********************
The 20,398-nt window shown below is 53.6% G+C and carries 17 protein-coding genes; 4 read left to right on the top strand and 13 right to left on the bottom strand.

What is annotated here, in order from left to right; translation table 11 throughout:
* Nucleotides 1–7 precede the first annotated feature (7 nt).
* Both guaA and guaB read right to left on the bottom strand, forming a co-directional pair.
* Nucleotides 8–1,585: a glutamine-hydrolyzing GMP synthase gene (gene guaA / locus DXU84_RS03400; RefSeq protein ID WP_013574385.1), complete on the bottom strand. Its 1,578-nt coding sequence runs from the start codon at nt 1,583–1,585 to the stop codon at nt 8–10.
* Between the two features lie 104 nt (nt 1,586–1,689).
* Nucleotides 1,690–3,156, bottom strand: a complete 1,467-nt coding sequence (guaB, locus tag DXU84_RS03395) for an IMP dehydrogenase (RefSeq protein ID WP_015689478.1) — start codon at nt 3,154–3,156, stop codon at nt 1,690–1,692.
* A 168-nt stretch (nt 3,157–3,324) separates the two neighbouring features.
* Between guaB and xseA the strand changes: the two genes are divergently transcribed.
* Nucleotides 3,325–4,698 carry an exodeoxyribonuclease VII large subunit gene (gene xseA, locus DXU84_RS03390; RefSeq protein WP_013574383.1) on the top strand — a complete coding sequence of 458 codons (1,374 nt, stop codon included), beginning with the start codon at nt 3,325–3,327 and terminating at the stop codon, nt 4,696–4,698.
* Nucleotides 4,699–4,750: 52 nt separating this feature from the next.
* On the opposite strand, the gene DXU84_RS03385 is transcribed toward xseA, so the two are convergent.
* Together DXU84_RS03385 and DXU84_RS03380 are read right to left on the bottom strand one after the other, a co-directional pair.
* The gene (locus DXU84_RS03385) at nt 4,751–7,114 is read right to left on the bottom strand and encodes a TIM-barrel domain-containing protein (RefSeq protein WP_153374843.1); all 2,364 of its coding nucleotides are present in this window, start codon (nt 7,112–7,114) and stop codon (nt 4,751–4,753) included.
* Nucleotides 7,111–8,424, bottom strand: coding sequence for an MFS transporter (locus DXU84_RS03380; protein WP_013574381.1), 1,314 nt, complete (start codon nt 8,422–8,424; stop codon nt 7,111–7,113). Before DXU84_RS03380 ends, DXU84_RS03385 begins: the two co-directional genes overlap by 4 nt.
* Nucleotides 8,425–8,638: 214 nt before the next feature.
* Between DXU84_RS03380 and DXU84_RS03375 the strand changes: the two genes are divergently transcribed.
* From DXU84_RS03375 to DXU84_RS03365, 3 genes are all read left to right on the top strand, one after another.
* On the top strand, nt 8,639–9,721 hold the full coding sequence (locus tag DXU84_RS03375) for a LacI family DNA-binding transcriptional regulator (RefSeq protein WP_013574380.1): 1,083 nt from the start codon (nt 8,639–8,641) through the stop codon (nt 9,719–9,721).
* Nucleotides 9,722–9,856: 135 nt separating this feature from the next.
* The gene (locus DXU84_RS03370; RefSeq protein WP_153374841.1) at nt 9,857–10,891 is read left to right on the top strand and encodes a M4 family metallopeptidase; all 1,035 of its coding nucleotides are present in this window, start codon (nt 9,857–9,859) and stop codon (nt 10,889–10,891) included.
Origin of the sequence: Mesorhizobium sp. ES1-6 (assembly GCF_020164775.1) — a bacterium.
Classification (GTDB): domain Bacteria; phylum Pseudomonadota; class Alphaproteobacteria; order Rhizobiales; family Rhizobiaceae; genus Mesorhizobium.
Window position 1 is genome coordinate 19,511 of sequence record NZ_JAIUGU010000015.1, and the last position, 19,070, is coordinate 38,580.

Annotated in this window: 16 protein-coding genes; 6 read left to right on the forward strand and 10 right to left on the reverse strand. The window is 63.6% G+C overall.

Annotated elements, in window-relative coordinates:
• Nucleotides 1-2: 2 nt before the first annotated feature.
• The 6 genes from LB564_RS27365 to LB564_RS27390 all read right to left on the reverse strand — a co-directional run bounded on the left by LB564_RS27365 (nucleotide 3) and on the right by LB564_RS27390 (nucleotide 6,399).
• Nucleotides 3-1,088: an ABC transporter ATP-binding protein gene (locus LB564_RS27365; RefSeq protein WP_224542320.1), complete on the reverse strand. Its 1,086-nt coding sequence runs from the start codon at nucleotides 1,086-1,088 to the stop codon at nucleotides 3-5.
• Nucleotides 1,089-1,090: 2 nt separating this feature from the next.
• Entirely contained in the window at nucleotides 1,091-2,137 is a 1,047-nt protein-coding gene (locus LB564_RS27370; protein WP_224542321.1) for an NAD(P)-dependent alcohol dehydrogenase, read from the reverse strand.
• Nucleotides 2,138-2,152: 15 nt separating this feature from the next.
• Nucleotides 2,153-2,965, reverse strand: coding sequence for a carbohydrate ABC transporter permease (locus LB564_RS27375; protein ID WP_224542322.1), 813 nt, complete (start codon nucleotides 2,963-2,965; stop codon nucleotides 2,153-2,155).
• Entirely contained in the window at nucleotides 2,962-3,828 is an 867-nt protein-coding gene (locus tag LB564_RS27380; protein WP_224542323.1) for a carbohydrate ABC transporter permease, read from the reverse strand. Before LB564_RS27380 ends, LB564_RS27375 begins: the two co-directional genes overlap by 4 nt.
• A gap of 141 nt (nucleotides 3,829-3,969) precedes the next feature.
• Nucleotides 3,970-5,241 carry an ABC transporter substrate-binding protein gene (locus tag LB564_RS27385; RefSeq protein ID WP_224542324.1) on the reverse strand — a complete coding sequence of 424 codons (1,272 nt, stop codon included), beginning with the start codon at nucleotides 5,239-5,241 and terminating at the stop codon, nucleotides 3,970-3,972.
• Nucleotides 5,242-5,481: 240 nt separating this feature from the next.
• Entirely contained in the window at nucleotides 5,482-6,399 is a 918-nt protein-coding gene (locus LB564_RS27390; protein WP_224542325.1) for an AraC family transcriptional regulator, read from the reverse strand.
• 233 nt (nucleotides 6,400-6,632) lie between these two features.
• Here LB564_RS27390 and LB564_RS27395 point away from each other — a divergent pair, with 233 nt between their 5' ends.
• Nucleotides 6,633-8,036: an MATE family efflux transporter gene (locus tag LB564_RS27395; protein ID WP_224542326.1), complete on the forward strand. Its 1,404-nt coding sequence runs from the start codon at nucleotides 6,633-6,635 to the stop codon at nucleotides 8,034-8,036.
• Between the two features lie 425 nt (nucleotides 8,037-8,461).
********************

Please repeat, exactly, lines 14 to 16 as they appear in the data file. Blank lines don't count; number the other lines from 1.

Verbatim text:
* The gene (locus DXU84_RS03385) at nt 4,751–7,114 is read right to left on the bottom strand and encodes a TIM-barrel domain-containing protein (RefSeq protein WP_153374843.1); all 2,364 of its coding nucleotides are present in this window, start codon (nt 7,112–7,114) and stop codon (nt 4,751–4,753) included.
* Nucleotides 7,111–8,424, bottom strand: coding sequence for an MFS transporter (locus DXU84_RS03380; protein WP_013574381.1), 1,314 nt, complete (start codon nt 8,422–8,424; stop codon nt 7,111–7,113). Before DXU84_RS03380 ends, DXU84_RS03385 begins: the two co-directional genes overlap by 4 nt.
* Nucleotides 8,425–8,638: 214 nt before the next feature.